‘Isn’t It a Pity’: The best song The Beatles ever rejected

George Harrison’s emergence as a songwriting equal in The Beatles largely came at the end of the 1960s. After playing a supporting role throughout most of the band’s history, Harrison began to take charge of his own artistic expression. Following his contribution of two songs to 1965’s Help!, Harrison repeated the feat for that year’s Rubber Soul and managed to land three of his songs onto 1966’s Revolver. Around that time, Harrison began to see some of his best songs rejected by the band, even if their own material wasn’t quite stacking up.

Harrison had written ‘Isn’t It a Pity’ during the Revolver sessions, and depending on who you ask that was there, he pushed for the song to be included either on that album or on Sgt. Pepper’s Lonely Hearts Club Band. When neither came to fruition, Harrison sought to record the song for The Beatles, once again without success. By January 1969, Harrison was feeling like a broken record pitching ‘Isn’t It a Pity’.

Even though heroin addiction and scattered interests had diminished his own songwriting output, John Lennon once again rejected ‘Isn’t It a Pity’ when Harrison presented it for the Get Back sessions. Harrison first brought the song up on January 25th as The Beatles were exploring some of their older songs, with Paul McCartney’s ‘I Lost My Little Girl’ sharing conversation space with Buck Owens’ ‘Act Naturally’ (sung by Ringo Starr on Help!) and The Everly Brothers’ ‘Bye Bye Love’, which Harrison would later cover on 1974’s Dark Horse.

“‘Isn’t It A Pity’ is about whenever a relationship hits a down pint – instead of whatever other people do (like breaking each other’s jaws) I wrote a song,” Harrison wrote in his 1980 autobiography I Me Mine. “It was a chance to realise that if I felt somebody had let me down, then there’s a good chance I was letting someone else down. We all tend to break each other’s hearts, and not giving back – isn’t it a pity.”

“It’s just an observation of how society and myself were or are. We take each other for granted – and forget to give back. That was really all it was about,” Harrison later told Billboard. However, Harrison’s original inspiration came from a far-less noble place. A visit to a major media enterprise clued Harrison into what record executives believed was the perfect formula for a hit song, something that Harrison attempted to channel in ‘Isn’t It a Pity’.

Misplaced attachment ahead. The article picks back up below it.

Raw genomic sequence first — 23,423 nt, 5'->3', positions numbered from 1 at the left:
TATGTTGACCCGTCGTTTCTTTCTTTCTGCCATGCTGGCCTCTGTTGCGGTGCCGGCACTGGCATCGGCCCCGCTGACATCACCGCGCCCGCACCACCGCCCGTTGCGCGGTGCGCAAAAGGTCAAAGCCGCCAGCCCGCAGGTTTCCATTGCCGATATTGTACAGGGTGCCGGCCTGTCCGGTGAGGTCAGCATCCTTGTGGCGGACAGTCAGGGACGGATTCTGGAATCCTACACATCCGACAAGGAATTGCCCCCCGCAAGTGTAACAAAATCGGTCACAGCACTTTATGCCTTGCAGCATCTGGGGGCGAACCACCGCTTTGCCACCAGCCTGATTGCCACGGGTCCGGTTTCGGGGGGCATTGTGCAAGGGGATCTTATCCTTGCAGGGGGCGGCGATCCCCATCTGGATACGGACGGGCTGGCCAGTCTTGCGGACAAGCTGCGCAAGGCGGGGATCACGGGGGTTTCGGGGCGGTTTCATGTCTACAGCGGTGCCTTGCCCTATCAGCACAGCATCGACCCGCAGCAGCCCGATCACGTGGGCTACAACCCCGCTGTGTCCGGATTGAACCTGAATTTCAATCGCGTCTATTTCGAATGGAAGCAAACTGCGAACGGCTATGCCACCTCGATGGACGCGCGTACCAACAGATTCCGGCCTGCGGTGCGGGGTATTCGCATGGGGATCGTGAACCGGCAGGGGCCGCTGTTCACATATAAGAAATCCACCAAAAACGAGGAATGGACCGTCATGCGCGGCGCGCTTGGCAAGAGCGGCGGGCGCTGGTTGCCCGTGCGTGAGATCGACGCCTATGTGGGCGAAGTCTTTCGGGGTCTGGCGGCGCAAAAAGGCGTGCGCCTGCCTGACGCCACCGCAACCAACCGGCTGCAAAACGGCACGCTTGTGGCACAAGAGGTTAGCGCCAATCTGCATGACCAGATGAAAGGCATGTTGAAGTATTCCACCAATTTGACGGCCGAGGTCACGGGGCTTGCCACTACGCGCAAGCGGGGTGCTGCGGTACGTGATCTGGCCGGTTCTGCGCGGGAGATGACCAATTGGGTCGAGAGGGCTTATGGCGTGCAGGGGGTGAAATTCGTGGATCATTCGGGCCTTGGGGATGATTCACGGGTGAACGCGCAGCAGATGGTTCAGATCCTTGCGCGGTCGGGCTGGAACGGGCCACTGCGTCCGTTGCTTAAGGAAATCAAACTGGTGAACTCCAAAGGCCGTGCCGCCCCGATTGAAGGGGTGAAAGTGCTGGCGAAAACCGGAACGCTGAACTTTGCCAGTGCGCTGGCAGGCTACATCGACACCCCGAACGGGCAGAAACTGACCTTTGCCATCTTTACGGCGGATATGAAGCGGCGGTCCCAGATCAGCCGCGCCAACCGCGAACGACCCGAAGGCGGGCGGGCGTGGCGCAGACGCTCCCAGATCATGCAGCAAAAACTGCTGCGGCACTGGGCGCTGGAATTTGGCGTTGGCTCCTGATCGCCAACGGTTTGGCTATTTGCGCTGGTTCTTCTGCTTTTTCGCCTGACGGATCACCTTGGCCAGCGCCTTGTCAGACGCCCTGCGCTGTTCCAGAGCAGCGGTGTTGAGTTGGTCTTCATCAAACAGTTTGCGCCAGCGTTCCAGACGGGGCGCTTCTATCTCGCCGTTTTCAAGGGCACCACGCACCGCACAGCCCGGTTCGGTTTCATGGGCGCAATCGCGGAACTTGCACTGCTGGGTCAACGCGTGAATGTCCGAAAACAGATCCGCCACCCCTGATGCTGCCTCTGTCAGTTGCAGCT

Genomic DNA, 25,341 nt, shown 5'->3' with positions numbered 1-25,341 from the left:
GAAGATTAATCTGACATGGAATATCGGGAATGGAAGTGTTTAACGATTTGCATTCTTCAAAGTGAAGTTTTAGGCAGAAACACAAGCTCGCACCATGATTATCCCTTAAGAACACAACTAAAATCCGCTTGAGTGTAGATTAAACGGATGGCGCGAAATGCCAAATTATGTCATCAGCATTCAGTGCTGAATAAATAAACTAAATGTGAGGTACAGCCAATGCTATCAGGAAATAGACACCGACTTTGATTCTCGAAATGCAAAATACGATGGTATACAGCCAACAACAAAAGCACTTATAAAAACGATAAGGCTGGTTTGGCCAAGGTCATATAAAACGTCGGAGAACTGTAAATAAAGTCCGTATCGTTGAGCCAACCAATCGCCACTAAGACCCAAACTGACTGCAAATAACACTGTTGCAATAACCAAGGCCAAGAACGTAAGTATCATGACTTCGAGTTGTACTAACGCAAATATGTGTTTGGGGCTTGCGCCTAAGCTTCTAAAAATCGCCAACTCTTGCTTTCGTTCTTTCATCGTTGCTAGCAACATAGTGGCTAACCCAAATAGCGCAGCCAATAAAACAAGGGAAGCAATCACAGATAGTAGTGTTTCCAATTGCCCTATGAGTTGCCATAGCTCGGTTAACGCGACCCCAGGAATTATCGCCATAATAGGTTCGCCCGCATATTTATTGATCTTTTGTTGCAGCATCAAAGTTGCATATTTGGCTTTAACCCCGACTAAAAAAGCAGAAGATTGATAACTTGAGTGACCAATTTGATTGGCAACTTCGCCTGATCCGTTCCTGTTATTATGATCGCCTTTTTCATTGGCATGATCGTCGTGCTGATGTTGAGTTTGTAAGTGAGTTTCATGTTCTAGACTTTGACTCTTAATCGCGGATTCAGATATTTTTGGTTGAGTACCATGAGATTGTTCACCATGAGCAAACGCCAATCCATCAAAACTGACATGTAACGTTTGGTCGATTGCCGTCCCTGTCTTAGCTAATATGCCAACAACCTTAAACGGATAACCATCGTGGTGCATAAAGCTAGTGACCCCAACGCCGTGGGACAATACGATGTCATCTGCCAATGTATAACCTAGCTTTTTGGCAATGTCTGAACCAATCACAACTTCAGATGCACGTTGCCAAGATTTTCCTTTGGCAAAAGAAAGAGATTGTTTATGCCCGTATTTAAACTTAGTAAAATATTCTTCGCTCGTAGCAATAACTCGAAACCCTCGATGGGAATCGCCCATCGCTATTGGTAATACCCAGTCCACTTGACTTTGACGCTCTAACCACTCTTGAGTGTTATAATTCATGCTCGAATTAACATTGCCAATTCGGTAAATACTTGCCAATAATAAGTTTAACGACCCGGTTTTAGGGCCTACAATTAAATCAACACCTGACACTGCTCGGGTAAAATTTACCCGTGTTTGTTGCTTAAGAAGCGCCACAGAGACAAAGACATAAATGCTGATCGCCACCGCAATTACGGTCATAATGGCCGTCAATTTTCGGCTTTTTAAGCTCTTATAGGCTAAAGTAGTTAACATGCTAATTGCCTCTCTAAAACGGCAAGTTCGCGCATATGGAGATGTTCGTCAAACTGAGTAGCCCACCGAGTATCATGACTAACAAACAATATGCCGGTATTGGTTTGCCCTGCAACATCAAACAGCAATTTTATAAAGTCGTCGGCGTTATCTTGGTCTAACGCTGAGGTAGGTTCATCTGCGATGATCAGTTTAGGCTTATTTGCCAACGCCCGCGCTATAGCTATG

“It’s like ‘love lost and love gained between 16 and 20-year-olds.’ But I must explain: Once, at the time I was at Warner Bros. and I wrote that song ‘Blood From A Clone’, that was when they were having all these surveys out on the street to find out what was a hit record,” Harrison added. “And apparently, as I was told, a hit record is something that is about ‘love gained or lost between 14- and 19-year-olds,’ or something really dumb like that. So that’s why I wrote ‘Isn’t It A Pity’ [laughs]; I thought, ‘Oh, I’ll get in on that!’”

Harrison once again played ‘Isn’t It a Pity’ on January 25th, but this time as a solo acoustic piece without Paul McCartney or John Lennon being present. On audio tapes from these sessions, Harrison can be heard reminding Lennon that he was the one who rejected ‘Isn’t It a Pity’ back in 1966. Harrison also mentions possibly gifting the song to Frank Sinatra – Sinatra would later cite Harrison’s ‘Something’ as his favourite Beatles song, often mistakingly attributing it to Lennon and McCartney.

The constant rejections of ‘Isn’t It a Pity’ might have caused Harrison to labour over the song intensely during the All Things Must Pass sessions. Harrison wound up recording and releasing two versions of the song on the album – a sweeping seven-minute epic piano-driven recording of the track and a slower five-minute country-flavoured version. The seven-minute version of the song was eventually released as the lead single from All Things Must Pass, reaching number one along with its shared A-side, ‘My Sweet Lord’.

Leave a Reply

Your email address will not be published. Required fields are marked *

Mick Jagger John & Yoko’s Elvis Presley & Priscilla Presley